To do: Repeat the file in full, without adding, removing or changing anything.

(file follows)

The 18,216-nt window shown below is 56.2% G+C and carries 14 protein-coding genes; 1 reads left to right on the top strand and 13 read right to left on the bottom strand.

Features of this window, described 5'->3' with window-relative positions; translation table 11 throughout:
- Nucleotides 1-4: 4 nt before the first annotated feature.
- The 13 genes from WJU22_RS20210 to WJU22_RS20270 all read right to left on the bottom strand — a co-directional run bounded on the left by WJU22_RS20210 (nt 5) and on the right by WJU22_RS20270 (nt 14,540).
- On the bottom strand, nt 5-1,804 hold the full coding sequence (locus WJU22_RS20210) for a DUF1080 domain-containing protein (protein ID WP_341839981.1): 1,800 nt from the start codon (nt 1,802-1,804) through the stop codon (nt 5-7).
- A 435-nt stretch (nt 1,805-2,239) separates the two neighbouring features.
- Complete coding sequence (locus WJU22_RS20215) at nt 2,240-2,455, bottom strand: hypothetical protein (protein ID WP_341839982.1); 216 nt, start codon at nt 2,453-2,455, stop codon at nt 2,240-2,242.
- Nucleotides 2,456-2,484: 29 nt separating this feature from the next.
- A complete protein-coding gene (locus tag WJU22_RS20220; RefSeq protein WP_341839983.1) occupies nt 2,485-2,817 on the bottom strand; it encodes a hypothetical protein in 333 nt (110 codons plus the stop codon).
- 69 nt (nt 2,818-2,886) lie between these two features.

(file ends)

The 18,216-nt window shown below is 56.2% G+C and carries 14 protein-coding genes; 1 reads left to right on the top strand and 13 read right to left on the bottom strand.

Features of this window, described 5'->3' with window-relative positions; translation table 11 throughout:
- Nucleotides 1-4: 4 nt before the first annotated feature.
- The 13 genes from WJU22_RS20210 to WJU22_RS20270 all read right to left on the bottom strand — a co-directional run bounded on the left by WJU22_RS20210 (nt 5) and on the right by WJU22_RS20270 (nt 14,540).
- On the bottom strand, nt 5-1,804 hold the full coding sequence (locus WJU22_RS20210) for a DUF1080 domain-containing protein (protein ID WP_341839981.1): 1,800 nt from the start codon (nt 1,802-1,804) through the stop codon (nt 5-7).
- A 435-nt stretch (nt 1,805-2,239) separates the two neighbouring features.
- Complete coding sequence (locus WJU22_RS20215) at nt 2,240-2,455, bottom strand: hypothetical protein (protein ID WP_341839982.1); 216 nt, start codon at nt 2,453-2,455, stop codon at nt 2,240-2,242.
- Nucleotides 2,456-2,484: 29 nt separating this feature from the next.
- A complete protein-coding gene (locus tag WJU22_RS20220; RefSeq protein WP_341839983.1) occupies nt 2,485-2,817 on the bottom strand; it encodes a hypothetical protein in 333 nt (110 codons plus the stop codon).
- 69 nt (nt 2,818-2,886) lie between these two features.